|Lawn Care For Busy People|
Preparing Successful Seedlings
Growing your own seedlings is very gratifying and far more economic than purchasing them. It also gives you far greater control over your existing growing conditions.
Vegetable seeds need a light, friable soil that will hold moisture, to grow. Seeds must absorb 40-60% of their weight in water to trigger germination. They also need air. When they sprout, they take up moisture from the film of water around the soil particles, they take up air from the space between those particles. So soil quality is extremely important. Compacted soil will not allow your seeds to sprout.
A good seed raising mixture could be the answer if you are unsure of the quality of your soil. Individual 'peat pots' are a great invention because the whole pot goes into the ground without disturbing the roots of your baby plants.
Warmth is also important to growing from seed. Most garden seeds will germinate if soil temperature is around 20C. For colder climates seed beds must be kept warm either by having them in a sunny protected spot in or near the house (like a porch or garage, out of the elements) or in a glass covered cold frame.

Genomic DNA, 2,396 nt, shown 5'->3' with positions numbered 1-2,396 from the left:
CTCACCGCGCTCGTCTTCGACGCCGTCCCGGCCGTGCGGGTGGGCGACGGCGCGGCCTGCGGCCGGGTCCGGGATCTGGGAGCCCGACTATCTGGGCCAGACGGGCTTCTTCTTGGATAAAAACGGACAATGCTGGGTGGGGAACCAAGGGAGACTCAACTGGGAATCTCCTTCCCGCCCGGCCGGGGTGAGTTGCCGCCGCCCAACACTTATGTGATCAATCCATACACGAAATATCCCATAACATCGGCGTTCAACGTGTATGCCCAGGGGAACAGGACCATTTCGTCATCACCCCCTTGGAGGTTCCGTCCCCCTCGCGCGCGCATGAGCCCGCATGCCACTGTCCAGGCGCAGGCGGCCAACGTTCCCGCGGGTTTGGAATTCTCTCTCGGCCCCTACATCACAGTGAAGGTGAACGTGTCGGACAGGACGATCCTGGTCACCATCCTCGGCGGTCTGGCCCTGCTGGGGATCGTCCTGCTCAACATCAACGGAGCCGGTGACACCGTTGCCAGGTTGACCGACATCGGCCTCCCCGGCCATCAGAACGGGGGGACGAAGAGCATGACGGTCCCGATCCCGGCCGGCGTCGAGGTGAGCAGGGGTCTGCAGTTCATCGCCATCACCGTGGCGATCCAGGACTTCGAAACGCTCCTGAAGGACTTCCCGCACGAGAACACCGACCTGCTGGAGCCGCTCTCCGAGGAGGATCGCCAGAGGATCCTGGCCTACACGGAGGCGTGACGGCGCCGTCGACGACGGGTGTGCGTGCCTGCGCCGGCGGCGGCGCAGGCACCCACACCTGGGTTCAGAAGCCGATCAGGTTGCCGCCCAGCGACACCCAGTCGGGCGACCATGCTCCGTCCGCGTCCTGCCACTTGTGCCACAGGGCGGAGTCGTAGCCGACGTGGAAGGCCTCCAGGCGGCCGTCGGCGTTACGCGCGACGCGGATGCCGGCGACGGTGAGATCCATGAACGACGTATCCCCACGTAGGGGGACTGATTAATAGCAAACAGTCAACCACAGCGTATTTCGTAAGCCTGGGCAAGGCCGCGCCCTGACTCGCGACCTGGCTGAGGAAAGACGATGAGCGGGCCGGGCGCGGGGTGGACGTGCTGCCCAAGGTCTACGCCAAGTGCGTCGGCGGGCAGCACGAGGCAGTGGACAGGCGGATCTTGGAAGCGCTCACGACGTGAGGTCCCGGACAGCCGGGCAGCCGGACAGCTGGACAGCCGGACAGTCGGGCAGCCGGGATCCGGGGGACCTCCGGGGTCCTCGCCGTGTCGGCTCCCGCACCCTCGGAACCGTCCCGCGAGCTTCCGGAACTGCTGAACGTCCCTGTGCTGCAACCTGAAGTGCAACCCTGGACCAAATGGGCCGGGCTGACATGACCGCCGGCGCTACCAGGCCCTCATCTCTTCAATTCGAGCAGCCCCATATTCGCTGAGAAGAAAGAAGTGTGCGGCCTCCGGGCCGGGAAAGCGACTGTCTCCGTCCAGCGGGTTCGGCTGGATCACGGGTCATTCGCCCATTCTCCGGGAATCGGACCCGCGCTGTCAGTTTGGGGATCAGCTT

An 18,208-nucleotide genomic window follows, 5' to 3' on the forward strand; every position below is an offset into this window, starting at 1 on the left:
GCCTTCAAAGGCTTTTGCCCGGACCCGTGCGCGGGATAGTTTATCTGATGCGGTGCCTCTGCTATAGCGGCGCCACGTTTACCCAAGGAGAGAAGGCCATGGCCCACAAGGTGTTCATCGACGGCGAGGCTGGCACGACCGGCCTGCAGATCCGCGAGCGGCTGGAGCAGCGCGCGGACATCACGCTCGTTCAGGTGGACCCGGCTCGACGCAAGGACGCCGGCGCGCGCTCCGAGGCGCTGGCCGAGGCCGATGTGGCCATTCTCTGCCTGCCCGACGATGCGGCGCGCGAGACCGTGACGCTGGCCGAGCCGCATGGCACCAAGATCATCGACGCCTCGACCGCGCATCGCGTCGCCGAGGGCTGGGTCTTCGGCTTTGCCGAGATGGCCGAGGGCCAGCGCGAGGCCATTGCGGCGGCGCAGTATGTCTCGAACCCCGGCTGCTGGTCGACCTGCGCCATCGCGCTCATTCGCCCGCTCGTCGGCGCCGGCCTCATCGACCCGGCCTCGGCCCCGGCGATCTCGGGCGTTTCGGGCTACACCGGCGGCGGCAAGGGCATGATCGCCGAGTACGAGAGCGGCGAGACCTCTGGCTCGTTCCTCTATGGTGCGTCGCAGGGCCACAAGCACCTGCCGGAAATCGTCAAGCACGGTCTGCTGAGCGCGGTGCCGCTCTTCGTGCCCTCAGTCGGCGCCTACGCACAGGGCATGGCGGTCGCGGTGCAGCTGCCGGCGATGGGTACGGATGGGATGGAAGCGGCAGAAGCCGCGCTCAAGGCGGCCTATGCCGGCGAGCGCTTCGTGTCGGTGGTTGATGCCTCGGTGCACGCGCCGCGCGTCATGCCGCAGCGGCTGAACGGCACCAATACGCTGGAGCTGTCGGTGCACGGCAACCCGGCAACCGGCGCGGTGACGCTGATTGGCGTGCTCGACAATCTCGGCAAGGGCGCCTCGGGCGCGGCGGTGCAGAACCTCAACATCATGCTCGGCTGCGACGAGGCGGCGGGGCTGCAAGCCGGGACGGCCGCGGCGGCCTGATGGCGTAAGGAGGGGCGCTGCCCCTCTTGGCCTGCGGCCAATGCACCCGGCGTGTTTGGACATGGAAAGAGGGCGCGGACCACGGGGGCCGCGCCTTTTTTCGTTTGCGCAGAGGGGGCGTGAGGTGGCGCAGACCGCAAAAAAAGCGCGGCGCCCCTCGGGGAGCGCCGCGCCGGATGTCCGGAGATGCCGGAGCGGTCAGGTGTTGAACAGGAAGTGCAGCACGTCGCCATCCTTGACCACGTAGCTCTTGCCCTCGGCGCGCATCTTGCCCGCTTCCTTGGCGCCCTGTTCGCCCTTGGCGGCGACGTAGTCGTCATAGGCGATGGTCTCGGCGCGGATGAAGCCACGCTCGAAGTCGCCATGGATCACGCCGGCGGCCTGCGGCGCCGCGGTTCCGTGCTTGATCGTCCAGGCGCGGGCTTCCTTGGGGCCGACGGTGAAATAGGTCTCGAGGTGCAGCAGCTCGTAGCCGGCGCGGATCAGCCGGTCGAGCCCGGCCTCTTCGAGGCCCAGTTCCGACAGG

For most vegetable seeds you can expect a germination time of 6-20 days. In another 4-5 weeks, those seedlings should be transplanted into your outdoor no dig garden bed.
It's a good idea to treat seeds with a good, all purpose fungicide (something like a Rose Dust or Tomato Dust will be fine) before planting. Place a small amount, just the tip of a knife end, into the packet, reclose and shake until the seeds are covered. This will protect them from 'damping off', a common problem with very young plants.
Care of Seedlings
Seeds must be kept moist but not wet until the seedlings emerge. This may take between 1-3 weeks, depending on the plant type.
As they grow stonger, thorough but less frequent watering is required. They will need shade when young but should be increasingly exposed to the sun so they become used to conditions in the garden. Water in the morning rather than at night.
Your no dig garden bed should be prepared about one week before you are ready to transplant. That will give it time to settle.
Mark where you plan to put each of your plants. Use a trowel to make a hole large enough to take the root system. Gently prise out the seedling from its container taking as much of the soil as you can with it into the garden bed. Firm the soil around the plant in its new position, cover the area with mulch and water in gently.
It is best to transplant in the late afternoon or evening to give the plants time to settle in less stressful conditions.